About the dive
Olwolgin Cave is located on the Roe Plain, Western Australia, not far from Burnabbie Cave. As I posted previously, the Roe Plains caves are quite different from the white walled, blue water, big tunnels of the better known Nullarbor Plain caves. The first thing you notice is the yellowish tint to the water (but not to the walls) and the narrow, twisting, multilevel nature of the cave.
With the water level close to the surface, tree roots from the desert above intrude into areas of the cave. However, the Roe Plains cave also have unique salinity characteristics. Instead of a single halocline with a distinct mixing zone between layers of fresh and salty water, like might be seen in the Mexican caves, the water gets progressively saltier (and denser) as you descend. This means there is a mostly fresh layer of water present only at the very top levels. In areas with air pockets between the roof and the water, tree roots grow down cracks in the ground and then spread out over the surface to take advantage of this fresh water.
As the roots grow and spread out, they also get heavier. Eventually, a network of roots for a particular tree will drop down into the high salinity water below, killing those roots, and forcing the tree above to start again. These curtains of fibrous tree roots hang like ghostly veils in the cave, swaying gently in the flow created by divers moving past. Because they are no longer alive, the hanging roots are extremely fragile, and we took utmost care when approaching them.
As you can see in this second photo, Paul has established floating signs in the cave to warn divers visiting the passage, and to thank them for their care once the delicate area has been passed. By following the guideline around the edge of this room, exhaust bubbles ascend safely into the rocky roof rather than destroying these unique formations. This trail marking is a dry caving technique, successfully adapted for underwater with laminated signs and some floating polystyrene. On the floor underneath there’s a decomposing pile of root mat that has come disconnected from the tree above, and is likely contributing to the unique colours and composition of the cave water and air pocket above.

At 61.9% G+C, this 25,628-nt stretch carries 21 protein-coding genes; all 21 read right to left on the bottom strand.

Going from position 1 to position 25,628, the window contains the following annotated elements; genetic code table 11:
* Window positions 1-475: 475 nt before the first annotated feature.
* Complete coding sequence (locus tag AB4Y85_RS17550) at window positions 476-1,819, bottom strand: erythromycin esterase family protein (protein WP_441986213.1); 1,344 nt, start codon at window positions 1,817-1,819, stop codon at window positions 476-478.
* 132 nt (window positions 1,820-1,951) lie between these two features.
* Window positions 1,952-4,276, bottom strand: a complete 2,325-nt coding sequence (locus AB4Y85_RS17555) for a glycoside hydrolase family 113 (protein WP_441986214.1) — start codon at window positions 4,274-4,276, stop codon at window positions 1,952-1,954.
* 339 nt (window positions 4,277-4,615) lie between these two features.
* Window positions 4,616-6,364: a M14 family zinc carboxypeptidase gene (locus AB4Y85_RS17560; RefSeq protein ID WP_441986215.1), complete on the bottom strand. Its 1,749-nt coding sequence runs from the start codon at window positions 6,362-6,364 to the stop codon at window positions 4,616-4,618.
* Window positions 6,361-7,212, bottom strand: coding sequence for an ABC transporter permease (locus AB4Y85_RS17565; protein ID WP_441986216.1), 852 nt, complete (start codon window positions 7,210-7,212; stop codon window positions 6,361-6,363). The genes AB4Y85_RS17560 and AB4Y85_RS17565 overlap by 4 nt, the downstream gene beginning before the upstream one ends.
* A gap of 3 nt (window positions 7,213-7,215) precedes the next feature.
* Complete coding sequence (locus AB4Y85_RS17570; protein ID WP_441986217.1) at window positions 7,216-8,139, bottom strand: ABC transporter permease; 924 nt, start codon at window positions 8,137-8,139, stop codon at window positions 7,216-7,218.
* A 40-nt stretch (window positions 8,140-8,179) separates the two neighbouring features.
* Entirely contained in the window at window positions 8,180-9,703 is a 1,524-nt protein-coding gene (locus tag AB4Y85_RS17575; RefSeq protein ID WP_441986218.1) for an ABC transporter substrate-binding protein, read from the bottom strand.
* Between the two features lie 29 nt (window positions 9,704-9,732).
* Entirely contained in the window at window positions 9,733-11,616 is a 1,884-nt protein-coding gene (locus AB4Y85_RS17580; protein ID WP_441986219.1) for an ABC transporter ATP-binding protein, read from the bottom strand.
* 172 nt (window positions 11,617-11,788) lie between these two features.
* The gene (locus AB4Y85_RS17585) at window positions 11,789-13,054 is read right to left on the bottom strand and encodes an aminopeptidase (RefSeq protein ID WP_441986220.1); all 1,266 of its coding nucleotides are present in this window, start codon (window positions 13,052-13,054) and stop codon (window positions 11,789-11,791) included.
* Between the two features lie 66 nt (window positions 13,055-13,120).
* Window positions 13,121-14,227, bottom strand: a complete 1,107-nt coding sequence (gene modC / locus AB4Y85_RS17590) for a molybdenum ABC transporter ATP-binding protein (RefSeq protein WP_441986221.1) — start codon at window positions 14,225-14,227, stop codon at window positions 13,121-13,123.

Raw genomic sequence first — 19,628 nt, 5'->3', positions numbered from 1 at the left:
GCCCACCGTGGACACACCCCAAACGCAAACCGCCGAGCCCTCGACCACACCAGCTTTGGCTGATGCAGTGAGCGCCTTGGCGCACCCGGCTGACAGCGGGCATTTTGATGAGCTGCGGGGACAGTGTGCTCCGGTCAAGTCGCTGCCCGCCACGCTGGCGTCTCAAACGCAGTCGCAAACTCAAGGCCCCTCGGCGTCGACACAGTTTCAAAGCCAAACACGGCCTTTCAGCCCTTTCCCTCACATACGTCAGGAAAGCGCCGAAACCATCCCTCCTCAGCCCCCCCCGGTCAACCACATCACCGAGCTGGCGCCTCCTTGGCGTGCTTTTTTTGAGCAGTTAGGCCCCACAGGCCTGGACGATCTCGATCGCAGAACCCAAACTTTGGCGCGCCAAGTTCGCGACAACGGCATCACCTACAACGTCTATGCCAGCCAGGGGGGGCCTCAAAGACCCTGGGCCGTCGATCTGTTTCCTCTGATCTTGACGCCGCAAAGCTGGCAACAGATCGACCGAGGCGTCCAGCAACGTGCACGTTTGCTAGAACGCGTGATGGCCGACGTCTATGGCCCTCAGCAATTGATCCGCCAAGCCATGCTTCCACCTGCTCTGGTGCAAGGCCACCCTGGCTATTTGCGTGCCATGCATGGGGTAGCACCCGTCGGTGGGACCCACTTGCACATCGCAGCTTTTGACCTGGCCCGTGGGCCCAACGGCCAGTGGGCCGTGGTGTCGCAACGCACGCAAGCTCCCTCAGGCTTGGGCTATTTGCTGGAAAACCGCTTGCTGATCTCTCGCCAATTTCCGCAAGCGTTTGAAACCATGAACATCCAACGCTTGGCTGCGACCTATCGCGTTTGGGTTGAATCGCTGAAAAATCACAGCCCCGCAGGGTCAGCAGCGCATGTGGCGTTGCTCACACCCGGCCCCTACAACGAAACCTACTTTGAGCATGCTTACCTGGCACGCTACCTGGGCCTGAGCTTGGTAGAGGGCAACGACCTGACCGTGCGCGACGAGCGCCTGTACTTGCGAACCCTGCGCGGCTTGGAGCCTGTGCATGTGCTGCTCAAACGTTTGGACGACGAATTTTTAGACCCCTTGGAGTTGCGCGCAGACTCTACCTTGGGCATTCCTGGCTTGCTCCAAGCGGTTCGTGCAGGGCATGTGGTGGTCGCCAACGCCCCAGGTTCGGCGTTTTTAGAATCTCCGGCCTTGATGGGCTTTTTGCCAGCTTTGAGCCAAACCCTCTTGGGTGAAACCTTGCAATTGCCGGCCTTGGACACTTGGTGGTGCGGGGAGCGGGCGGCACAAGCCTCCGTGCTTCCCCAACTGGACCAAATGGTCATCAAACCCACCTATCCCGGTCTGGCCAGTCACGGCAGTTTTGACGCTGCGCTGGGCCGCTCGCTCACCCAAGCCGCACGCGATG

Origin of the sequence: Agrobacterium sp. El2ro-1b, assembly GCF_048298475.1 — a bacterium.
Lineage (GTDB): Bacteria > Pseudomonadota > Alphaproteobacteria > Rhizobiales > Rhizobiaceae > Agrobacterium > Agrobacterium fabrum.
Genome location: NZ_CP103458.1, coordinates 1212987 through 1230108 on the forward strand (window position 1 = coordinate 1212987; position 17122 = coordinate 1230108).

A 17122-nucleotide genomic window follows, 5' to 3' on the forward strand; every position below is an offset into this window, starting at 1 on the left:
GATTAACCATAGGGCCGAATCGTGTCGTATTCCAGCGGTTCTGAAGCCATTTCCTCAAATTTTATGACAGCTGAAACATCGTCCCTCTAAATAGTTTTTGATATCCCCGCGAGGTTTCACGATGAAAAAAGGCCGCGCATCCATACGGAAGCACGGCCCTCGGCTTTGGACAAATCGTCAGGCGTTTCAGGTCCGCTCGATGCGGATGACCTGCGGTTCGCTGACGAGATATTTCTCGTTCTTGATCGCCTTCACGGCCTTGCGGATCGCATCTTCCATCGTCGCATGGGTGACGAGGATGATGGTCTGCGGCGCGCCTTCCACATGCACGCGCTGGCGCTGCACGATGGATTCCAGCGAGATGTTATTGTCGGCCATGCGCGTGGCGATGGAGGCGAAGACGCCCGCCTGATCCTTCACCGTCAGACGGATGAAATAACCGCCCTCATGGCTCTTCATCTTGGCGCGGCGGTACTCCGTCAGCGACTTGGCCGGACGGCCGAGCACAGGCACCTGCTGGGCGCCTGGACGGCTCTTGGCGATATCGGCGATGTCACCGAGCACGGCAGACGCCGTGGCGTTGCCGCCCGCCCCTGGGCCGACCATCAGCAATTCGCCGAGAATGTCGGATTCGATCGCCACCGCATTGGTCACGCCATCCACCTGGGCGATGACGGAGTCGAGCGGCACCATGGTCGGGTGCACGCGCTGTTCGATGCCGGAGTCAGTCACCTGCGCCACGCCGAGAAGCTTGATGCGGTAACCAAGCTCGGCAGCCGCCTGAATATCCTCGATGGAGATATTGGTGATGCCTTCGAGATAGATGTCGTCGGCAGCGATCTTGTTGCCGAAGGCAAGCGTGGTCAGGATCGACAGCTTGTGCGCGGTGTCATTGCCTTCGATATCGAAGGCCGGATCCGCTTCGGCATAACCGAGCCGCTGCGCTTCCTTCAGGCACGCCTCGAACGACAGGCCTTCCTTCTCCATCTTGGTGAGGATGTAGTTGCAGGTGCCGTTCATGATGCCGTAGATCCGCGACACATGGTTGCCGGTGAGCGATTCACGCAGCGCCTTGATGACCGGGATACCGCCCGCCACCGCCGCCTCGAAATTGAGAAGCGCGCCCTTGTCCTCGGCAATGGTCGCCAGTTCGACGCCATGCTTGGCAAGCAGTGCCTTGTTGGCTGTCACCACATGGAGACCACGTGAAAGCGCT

About the photo
This particular photo of the roots is not particularly well composed or thought out – it was an opportunistic shot as we travelled through. The previous day I had modelled for Harry to take shots of the huge roots in the area of the cave known as the Hanging Gardens of Babylon. There were a few real heart in the mouth moments as either my fins or my bubbles got too close for comfort and the whole formation started to sway…luckily, control was maintained and no damage was done. These shots can be seen in the Desert Diving article published in the July/July edition of Sport Diver.
While this may not be the best specimen or the best shot of these spectacularly fragile formations, it is a picture with a backstory. These particular roots are in the main passageway of the cave, with the guideline splitting around the room to guide divers along the side. The first person to swim directly through will destroy this scene. Knowing this, I wanted to capture a little piece of history, and one I hope will be there for others to experience for some time to come.